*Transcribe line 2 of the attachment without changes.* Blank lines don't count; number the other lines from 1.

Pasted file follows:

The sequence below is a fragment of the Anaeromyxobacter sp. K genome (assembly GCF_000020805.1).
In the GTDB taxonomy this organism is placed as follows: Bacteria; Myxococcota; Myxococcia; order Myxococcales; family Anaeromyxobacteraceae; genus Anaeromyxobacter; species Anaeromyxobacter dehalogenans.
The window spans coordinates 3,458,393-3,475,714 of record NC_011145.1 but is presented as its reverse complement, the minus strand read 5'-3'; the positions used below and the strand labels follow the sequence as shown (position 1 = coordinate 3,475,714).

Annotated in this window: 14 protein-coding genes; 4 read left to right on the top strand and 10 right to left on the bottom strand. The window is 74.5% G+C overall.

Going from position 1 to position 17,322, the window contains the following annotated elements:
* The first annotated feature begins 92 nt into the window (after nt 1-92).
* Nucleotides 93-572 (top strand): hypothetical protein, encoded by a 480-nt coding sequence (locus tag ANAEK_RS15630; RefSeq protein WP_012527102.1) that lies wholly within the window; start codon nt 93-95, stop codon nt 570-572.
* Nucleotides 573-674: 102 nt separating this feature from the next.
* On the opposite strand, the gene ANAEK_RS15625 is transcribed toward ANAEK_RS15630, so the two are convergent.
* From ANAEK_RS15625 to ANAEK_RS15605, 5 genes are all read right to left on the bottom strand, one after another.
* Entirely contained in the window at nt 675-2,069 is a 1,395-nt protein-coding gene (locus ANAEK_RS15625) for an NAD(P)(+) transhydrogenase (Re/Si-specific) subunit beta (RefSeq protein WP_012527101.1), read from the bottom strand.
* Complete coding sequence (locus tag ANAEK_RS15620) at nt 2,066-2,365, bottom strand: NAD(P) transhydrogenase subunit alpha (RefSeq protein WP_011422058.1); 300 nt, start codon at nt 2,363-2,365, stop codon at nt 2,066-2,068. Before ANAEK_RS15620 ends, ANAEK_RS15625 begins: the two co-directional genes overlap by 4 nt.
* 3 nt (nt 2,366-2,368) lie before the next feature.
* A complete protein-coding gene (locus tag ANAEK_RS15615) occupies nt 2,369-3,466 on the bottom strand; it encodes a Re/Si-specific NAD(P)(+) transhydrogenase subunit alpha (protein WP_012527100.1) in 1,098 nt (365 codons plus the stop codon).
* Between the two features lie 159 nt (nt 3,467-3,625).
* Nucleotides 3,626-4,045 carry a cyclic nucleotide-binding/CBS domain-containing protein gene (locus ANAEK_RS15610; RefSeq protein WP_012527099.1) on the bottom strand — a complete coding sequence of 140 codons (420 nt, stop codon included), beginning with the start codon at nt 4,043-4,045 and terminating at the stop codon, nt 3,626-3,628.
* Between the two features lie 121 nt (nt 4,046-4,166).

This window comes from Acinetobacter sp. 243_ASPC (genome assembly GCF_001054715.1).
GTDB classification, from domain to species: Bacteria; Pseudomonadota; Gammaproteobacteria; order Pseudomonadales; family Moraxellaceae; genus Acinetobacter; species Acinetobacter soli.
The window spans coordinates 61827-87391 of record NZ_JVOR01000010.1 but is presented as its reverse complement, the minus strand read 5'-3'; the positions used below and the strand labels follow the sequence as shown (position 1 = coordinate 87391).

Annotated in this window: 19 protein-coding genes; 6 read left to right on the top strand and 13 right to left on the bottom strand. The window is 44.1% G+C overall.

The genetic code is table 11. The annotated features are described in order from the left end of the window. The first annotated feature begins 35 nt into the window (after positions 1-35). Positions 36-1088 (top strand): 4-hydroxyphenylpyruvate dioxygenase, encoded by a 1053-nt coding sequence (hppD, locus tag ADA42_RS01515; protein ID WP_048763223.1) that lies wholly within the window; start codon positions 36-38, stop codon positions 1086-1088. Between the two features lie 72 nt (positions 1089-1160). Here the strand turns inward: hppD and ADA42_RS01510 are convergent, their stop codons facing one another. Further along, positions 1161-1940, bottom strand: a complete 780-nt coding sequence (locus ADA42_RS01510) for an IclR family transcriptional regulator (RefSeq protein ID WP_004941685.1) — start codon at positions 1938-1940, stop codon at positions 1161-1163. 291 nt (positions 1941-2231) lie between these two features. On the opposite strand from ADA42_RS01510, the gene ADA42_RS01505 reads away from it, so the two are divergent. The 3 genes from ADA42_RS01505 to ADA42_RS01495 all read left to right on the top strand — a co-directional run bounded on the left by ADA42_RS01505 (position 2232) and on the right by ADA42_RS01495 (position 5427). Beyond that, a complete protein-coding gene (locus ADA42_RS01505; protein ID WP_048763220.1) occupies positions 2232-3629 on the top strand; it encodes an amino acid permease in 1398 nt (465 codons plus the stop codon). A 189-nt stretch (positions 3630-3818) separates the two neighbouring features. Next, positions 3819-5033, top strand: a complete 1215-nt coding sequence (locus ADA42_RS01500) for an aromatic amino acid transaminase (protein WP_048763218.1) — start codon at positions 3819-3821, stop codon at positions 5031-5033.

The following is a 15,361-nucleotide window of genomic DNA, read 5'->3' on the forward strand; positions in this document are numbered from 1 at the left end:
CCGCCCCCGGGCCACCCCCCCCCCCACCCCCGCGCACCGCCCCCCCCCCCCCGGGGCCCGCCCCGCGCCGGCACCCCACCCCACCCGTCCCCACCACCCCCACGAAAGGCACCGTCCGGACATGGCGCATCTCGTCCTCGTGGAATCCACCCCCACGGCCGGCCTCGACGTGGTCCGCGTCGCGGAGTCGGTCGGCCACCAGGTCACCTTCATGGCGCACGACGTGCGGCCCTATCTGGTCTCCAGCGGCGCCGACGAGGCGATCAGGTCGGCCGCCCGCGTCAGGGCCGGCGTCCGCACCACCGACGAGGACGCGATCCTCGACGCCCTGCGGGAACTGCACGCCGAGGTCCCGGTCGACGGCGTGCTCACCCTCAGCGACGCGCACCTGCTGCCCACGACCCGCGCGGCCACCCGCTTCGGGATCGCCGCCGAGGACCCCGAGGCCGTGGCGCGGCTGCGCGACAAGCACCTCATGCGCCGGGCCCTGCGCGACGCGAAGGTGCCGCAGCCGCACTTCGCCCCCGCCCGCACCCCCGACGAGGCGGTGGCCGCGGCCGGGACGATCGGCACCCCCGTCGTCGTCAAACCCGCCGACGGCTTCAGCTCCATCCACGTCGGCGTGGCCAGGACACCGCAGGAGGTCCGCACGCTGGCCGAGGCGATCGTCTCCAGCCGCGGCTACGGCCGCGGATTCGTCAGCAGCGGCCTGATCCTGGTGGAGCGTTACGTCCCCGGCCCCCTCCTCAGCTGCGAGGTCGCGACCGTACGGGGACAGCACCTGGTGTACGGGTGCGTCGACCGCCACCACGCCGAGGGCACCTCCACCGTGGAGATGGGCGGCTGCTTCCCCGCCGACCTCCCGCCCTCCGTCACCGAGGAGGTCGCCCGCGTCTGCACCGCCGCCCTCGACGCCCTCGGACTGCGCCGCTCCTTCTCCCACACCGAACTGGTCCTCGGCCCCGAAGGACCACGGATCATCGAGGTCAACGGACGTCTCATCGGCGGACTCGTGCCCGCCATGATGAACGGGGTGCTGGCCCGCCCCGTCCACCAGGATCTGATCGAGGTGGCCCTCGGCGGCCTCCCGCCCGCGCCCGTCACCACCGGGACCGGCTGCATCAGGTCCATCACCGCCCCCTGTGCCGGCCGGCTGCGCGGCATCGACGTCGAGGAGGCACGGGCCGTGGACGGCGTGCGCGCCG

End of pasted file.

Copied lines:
In the GTDB taxonomy this organism is placed as follows: Bacteria; Myxococcota; Myxococcia; order Myxococcales; family Anaeromyxobacteraceae; genus Anaeromyxobacter; species Anaeromyxobacter dehalogenans.